Industry Expertise (3)
Areas of Expertise (4)
Randolph-Macon Woman's College: B.S., Biology and Chemistry 2003
Penn State University: Ph.D., Microbiology and Molecular Biology 2010
- American Society for Microbiology
The general characteristics of bacteria, protozoa, yeasts, molds and viruses are used to understand the role of microorganisms in human health and disease. The interactions between the host and the microorganisms are emphasized as well as the physical and chemical methods of control. Infectious disease agents are covered by body system. Course includes lecture and lab.
This course surveys microbial life including bacteria, fungi, protozoa, and viruses (with an emphasis on bacteria). Topics covered include microbial characteristics, physical and chemical control, metabolism, enzymes, regulation of enzyme activity, bacterial genetics, microbial diversity, microbial control, and applications of microbiology. The laboratory includes aseptic technique, staining procedures, culture methods, cultural and physical characteristics, microbial control, microbiology of food, water, and soil, microbiology of the body, and identification of unknowns. This course includes lecture and lab.
This course will introduce the microorganisms responsible for many common diseases and the ways in which the human body can protect itself against these disease agents. Topics include immunology, bacteriology, virology, mycology, parasitology, and microbial pathogenesis. Lectures, case studies, current events, and discussions will be integral parts of this course. The course includes lecture and lab.
Outbreak Investigations: Case Studies in Epidemiology
At times, human societies have difficulty separating fact from fallacy. This is especially true during times of stress, such as when the Spanish flu swept the globe killing millions of people in 1918-1919. Uncertainties and false conclusions regarding the identity of the specific pathogen and the mode of transfer from one individual to another led to delayed or poor decisions that resulted in significantly more deaths. Health and human services were far exceeded and measures were taken that most would find unacceptable today. HIV/AIDS is another example of where the blend of fact and fallacy has led to the death of millions. Modern epidemiology has a set of approaches designed to help separate fact from fallacy and to help the human population effectively detect, identify, monitor, contain, prevent, and possibly eradicate a new or existing disease. In this course you will learn about these epidemiologic principles and concepts (e.g., confounding, bias, causal mechanisms) all within the context of case studies associated with outbreaks of toxic shock syndrome, Legionnaires' disease, measles, mumps, syphilis, yellow fever, Ebola hemorrhagic fever, and other diseases.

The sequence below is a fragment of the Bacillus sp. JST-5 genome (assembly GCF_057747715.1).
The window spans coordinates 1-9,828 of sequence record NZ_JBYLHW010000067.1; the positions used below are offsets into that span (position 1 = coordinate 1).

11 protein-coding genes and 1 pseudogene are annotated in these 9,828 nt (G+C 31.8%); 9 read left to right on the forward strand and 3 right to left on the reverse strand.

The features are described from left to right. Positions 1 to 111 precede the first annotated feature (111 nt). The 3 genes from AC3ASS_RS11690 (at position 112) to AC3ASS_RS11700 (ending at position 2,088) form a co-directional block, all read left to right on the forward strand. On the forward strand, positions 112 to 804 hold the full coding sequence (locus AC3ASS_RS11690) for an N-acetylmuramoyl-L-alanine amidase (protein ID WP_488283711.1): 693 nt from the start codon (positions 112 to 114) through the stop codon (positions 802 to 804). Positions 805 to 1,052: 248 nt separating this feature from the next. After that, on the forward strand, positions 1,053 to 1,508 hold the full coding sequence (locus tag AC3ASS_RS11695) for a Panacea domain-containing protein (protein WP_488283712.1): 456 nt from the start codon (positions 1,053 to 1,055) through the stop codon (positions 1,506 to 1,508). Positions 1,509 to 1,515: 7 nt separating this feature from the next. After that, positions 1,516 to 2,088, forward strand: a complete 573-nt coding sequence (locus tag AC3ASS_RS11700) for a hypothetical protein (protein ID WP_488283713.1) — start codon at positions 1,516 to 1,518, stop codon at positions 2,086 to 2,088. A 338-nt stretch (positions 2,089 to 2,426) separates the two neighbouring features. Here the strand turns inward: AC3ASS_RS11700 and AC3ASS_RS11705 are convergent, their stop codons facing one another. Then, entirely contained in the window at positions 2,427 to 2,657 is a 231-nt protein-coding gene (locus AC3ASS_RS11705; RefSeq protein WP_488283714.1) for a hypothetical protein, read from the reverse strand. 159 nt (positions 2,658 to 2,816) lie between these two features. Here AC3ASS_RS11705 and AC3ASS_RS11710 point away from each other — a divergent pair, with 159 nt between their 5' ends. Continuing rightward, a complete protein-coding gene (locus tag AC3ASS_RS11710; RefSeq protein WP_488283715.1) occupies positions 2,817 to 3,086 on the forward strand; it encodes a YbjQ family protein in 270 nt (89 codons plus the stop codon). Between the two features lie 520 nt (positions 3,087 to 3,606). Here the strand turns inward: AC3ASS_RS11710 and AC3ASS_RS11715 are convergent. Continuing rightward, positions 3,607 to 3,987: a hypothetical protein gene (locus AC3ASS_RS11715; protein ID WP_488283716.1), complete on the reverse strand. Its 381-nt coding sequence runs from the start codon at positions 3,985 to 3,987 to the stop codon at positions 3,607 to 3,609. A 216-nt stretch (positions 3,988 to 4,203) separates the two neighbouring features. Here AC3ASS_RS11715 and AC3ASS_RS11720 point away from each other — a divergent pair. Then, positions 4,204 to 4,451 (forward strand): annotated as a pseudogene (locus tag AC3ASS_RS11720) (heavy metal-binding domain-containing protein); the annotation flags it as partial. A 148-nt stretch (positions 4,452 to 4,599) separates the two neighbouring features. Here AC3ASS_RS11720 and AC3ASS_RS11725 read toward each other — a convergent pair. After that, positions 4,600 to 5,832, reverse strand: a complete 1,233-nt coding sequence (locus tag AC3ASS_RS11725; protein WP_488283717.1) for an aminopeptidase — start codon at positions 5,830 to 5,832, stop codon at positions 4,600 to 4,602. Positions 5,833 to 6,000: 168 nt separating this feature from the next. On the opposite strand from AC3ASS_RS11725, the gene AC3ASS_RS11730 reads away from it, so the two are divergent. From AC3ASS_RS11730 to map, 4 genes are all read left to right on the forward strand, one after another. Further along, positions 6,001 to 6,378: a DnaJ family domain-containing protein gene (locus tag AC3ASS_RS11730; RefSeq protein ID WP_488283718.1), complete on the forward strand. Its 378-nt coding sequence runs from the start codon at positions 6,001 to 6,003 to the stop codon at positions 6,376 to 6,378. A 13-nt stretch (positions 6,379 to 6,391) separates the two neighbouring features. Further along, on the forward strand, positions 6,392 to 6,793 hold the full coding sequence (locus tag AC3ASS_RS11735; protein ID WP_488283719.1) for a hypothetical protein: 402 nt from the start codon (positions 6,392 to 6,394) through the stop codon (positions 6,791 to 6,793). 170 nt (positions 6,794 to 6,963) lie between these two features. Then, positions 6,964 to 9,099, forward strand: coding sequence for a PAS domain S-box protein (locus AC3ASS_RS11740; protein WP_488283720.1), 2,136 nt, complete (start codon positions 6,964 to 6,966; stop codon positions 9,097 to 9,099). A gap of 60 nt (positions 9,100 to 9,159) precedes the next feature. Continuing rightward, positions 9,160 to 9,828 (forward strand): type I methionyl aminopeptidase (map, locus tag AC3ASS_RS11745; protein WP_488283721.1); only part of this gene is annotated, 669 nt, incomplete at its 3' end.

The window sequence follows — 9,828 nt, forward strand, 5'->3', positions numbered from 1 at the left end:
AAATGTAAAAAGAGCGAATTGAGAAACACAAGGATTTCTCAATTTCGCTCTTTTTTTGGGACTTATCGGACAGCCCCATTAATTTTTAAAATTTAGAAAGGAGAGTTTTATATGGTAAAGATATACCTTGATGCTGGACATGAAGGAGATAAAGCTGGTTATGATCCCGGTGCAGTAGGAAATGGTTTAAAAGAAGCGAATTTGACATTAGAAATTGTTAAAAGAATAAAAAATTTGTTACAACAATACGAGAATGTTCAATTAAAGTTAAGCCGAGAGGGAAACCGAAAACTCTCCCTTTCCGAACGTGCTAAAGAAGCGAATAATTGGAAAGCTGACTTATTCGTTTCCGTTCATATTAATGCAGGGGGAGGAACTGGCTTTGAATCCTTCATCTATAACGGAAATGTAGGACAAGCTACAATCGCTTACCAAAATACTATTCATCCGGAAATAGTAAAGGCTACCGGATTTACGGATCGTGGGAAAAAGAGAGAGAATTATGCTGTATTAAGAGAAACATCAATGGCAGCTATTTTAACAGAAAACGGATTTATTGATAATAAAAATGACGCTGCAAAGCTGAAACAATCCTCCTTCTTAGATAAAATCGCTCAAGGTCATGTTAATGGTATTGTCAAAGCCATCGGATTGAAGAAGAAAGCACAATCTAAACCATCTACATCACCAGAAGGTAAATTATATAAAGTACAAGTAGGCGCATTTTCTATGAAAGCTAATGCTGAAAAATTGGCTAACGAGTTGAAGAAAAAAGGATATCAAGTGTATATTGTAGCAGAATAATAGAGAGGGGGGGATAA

Perkowski E.F., Zulauf K.E., Weerakoon D., Hayden J.D., Ioerger T.R., Oreper D., Gomez S.M., Sacchettini J.C., Braunstein M.
The EXIT Strategy: an Approach for Identifying Bacterial Proteins Exported during Host Infection.
Young E.F., Perkowski E., Malik S., Hayden J.D., Durham P.G., Zhong L., Welch J.T., Braunstein M.S., Hickey A.J.
Inhaled Pyrazinoic Acid Esters for the Treatment of Tuberculosis
Perkowski E.F., Miller B.K., McCann J.R., Sullivan J.T., Malik S., Allen I.C., Godfrey V., Hayden J.D., Braunstein M.
An orphaned Mce-associated membrane protein of Mycobacterium tuberculosis is a virulence factor that stabilizes Mce transporters
Cheng N., Porter M.A., Frick L.W., Nguyen Y., Hayden J.D., Young E.F., Braunstein M.S., Hull-Ryde E.A., Janzen W.P.
Filtration improves the performance of a high-throughput screen for anti-mycobacterial compounds
Hayden J.D., Brown L.R.*, Gunawardena H.P. Perkowski E.F., Chen X. and Braunstein M.
Reversible acetylation regulates acetate and propionate metabolism in Mycobacterium smegmatis.
Ligon L., Hayden J.D. and Braunstein M.
The ins and outs of Mycobacterium tuberculosis protein export.
Hayden J.D. and Ades S.E.
The extracytoplasmic stress factor, σE, is required to maintain cell envelope integrity in Escherichia coli.